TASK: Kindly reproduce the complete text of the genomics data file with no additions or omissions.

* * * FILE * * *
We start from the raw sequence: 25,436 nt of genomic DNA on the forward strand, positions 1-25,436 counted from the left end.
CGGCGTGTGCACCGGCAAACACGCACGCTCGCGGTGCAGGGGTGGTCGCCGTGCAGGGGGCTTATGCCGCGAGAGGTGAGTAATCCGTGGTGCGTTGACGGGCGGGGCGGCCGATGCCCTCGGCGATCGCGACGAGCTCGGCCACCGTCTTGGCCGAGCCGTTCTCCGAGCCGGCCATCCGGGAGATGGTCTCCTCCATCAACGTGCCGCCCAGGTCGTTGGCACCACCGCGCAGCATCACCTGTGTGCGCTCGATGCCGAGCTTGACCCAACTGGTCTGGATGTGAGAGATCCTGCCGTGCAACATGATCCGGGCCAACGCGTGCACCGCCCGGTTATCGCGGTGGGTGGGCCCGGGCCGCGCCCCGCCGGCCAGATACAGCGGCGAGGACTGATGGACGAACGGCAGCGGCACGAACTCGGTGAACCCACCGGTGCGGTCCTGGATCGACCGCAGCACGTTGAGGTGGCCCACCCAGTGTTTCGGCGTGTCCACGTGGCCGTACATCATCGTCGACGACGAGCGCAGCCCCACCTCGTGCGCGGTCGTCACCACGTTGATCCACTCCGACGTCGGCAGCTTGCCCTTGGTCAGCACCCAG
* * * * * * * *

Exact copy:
We start from the raw sequence: 25,436 nt of genomic DNA on the forward strand, positions 1-25,436 counted from the left end.
CGGCGTGTGCACCGGCAAACACGCACGCTCGCGGTGCAGGGGTGGTCGCCGTGCAGGGGGCTTATGCCGCGAGAGGTGAGTAATCCGTGGTGCGTTGACGGGCGGGGCGGCCGATGCCCTCGGCGATCGCGACGAGCTCGGCCACCGTCTTGGCCGAGCCGTTCTCCGAGCCGGCCATCCGGGAGATGGTCTCCTCCATCAACGTGCCGCCCAGGTCGTTGGCACCACCGCGCAGCATCACCTGTGTGCGCTCGATGCCGAGCTTGACCCAACTGGTCTGGATGTGAGAGATCCTGCCGTGCAACATGATCCGGGCCAACGCGTGCACCGCCCGGTTATCGCGGTGGGTGGGCCCGGGCCGCGCCCCGCCGGCCAGATACAGCGGCGAGGACTGATGGACGAACGGCAGCGGCACGAACTCGGTGAACCCACCGGTGCGGTCCTGGATCGACCGCAGCACGTTGAGGTGGCCCACCCAGTGTTTCGGCGTGTCCACGTGGCCGTACATCATCGTCGACGACGAGCGCAGCCCCACCTCGTGCGCGGTCGTCACCACGTTGATCCACTCCGACGTCGGCAGCTTGCCCTTGGTCAGCACCCAG